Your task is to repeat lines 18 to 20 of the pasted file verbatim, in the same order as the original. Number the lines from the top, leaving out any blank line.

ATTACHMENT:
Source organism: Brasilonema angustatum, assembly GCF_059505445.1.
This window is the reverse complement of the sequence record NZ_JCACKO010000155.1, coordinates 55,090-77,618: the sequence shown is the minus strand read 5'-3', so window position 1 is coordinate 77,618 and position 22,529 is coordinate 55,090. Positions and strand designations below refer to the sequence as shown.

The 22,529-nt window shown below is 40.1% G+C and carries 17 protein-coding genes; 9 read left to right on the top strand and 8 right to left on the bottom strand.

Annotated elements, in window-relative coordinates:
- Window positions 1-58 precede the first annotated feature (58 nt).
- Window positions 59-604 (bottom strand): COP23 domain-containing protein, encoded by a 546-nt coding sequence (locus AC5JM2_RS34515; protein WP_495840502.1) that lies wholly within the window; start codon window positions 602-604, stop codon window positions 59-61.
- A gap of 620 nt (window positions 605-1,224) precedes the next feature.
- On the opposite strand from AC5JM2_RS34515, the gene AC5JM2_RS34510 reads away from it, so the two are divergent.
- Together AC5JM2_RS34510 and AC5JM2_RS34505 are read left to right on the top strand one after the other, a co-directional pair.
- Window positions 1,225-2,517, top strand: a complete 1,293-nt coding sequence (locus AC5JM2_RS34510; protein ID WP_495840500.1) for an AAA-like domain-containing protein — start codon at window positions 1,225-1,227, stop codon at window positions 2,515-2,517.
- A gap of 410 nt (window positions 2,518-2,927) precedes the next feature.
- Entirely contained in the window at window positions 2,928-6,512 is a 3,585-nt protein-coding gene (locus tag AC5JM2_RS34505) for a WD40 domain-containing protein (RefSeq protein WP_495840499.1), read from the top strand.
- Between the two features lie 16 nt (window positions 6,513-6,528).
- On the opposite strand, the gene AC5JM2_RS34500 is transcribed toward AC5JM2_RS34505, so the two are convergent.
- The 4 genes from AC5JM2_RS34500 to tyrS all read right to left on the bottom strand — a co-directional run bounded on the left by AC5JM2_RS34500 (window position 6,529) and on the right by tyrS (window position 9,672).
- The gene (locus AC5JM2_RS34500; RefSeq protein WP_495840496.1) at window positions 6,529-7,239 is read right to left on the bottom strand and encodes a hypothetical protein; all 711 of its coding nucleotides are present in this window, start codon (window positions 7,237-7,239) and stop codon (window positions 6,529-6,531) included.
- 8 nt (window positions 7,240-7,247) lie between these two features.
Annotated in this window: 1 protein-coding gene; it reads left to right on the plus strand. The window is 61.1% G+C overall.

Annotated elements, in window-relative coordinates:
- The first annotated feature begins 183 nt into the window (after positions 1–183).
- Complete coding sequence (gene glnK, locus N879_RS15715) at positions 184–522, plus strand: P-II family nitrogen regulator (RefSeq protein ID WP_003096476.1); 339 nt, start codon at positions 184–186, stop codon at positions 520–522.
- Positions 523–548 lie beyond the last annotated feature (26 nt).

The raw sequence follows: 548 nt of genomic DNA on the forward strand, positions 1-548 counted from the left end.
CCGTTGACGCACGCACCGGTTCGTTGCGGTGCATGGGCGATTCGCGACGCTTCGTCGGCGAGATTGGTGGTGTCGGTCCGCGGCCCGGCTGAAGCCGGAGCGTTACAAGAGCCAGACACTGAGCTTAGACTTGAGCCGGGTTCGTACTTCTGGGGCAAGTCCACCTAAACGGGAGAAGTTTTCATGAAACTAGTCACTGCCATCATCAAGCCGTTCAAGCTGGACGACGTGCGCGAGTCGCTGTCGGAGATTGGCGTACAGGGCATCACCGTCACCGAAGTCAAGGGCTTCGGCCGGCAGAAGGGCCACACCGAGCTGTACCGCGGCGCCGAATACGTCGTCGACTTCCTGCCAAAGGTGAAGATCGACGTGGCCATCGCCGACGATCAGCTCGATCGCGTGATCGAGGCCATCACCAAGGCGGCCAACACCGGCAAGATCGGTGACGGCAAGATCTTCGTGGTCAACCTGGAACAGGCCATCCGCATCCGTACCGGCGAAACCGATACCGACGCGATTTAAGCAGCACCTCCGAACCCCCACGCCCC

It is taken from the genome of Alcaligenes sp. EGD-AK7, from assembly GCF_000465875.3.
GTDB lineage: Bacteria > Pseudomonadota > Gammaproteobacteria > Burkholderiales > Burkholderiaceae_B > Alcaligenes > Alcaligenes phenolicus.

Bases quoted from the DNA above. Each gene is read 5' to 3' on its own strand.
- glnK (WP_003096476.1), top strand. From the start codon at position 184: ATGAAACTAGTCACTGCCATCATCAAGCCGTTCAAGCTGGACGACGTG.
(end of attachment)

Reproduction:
Annotated in this window: 1 protein-coding gene; it reads left to right on the plus strand. The window is 61.1% G+C overall.

Annotated elements, in window-relative coordinates:
- The first annotated feature begins 183 nt into the window (after positions 1–183).